Pacino was in top form in the 1992 adaptation of Mamet's blistering "Glengarry Glen Ross," picking up an Oscar nomination for Best Supporting Actor for Ricky Roma, a hotshot real estate salesman competing with an office occupied by a bunch of down-and-out losers. That same year, he finally copped the elusive Oscar after eight nominations for his bravura star turn as the unabashed, "hoo-hahing" blind veteran cutting loose on the town in "Scent of a Woman," a slight story ennobled by his electrifying portrayal. Similarly, his prison-sprung drug lord in "Carlito's Way" (1993) showed his way with gutter-tough poetry, while his talent for various ethnic characterizations could be as riveting as ever. In Michael Mann's "Heat" (1995), Pacino was finally paired opposite Robert De Niro, marking their first and long-anticipated appearance on screen together. Though both received high marks from reviewers, the lion's share of the praise went to writer-director Mann for directing a tense, but rich crime thriller. That year also saw him age himself to beautifully render the grandfather in "Two Bits," a Depression-era family drama too slow and delicate to realize its full potential.

Former NYC deputy mayor Ken Lipper scripted "City Hall" (1996), which cast childhood friend Pacino as a compassionate mayor embroiled in a corruption scandal, teaming him for the first time with another Bronx native, Danny Aiello. Though a descent into implausible melodrama compromised its compelling beginning, "City Hall" proved to be another that stood out as one of Pacino's more intriguing films. Meanwhile, Pacino finished work after four years on "Looking for Richard" (1996), which he finally unveiled to great acclaim. Whittled down to two hours from more than 80 of raw footage, this documentary followed the actor-director in an exploration of Shakespeare's first great tragedy, Richard III, while examining the relevance of The Bard to people in every walk of life. Pacino was back on Broadway as director and star of Eugene O'Neill's "Hughie" in 1996 â¿¿ his first visit to the NYC boards since his 1992 performances in "Salome" and "Chinese Coffee" â¿¿ the latter of which became his next pet project as filmmaker. He finished shooting in 1997, but waited until 2000 to show "Chinese Coffee" at festivals.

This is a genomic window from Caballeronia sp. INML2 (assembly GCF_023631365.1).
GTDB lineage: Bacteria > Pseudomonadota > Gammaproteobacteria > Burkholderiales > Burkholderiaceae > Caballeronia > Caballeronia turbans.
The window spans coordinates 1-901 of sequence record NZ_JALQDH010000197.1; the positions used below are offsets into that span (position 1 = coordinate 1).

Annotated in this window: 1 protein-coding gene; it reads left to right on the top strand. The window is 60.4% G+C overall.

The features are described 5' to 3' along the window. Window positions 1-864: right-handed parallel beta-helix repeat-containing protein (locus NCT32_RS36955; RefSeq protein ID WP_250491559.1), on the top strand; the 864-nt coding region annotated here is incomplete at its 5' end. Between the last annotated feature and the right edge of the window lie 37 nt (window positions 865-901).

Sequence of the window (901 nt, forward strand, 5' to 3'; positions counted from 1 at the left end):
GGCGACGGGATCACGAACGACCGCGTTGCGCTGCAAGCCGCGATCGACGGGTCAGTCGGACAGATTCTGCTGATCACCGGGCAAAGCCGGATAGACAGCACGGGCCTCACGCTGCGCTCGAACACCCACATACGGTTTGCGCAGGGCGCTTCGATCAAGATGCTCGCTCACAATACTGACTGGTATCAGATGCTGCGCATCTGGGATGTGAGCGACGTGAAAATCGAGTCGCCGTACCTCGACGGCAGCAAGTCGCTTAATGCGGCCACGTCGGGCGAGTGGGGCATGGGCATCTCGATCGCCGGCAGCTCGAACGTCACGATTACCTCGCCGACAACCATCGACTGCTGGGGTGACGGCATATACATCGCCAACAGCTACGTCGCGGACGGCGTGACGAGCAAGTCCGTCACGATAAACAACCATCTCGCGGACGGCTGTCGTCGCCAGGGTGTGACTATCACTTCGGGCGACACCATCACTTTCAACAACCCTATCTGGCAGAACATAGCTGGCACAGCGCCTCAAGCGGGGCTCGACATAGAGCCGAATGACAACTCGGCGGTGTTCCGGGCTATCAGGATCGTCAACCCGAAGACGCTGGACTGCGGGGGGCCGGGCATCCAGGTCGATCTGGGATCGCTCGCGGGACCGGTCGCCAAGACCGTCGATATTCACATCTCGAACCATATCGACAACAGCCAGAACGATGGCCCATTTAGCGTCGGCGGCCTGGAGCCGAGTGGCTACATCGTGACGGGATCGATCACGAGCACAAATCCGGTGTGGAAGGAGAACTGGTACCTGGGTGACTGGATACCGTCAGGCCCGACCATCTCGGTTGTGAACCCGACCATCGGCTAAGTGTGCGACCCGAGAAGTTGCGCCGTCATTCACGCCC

If the 1980s had been inimical to Pacino's talents, the 1990s turned out to be his most prolific. He delivered an atypical, introspective turn as a low-level gangster in Mike Newell's "Donnie Brasc " (1997), a tremendous story of two men who grow to admire one another. As far removed from Michael Corleone as one can get in the mob food chain, Pacino's world-weary Lefty was tragic and pathetic, but also intensely human and real, inspiring the audience's understanding and sympathy. The always fine Johnny Depp, in the title role, raised his acting level a notch in keeping with the high standards set by his co-star. Pacino returned to his old scenery-chewing tricks as a lawyer who happens to be Satan in "The Devil's Advocate" (also 1997), proving yet again that it can be great fun watching a master pulling out the stops. Pacino toned it down for his next performance â¿¿ one that depicted him at his intense best â¿¿ playing rabble-rousing "60 Minutes" producer Lowell Bergman in Michael Mann's "The Insider" (1999), an ambitious and intriguing drama that examined the state of journalism in the age of corporate malfeasance. Pacino closed out the decade in Oliver Stone's "Any Given Sunday" (1999), playing a world-weary professional football coach battling younger players more enamored by money and fame than in playing the game.

Pacino's next major role was as the sleep-deprived Detective Will Dormer in the crime thriller feature "Insomnia" (2002), writer-director Christopher Nolan's English-language remake of Erik Skojdbjaerg's 1997 Norwegian film, costarring Robin Williams and Hilary Swank. While the film received mixed reviews, the actors were roundly praised for their performances. Less appreciated was the Hollywood send-up "Simone" (2002), with Pacino playing a washed-up director who revitalizes his career by secretly creating a digital actress that perfectly executes his every command and becomes a major star. Not only was the movie's fable-style tale wafer-thin, Pacino appeared out at sea with the material, giving one of his least memorable performances. Next up was "The Recruit" (2003) which saw him play a manipulative CIA instructor who recruits a young agent (Colin Farrell) to root out a mole inside The Company. Pacino followed with a supporting role in the dismal Ben Affleck-Jennifer Lopez comedy dud, "Gigli" (2003), reuniting with "Scent of a Woman" director Brest to play a federal prosecutor whose mentally disabled younger brother gets kidnapped.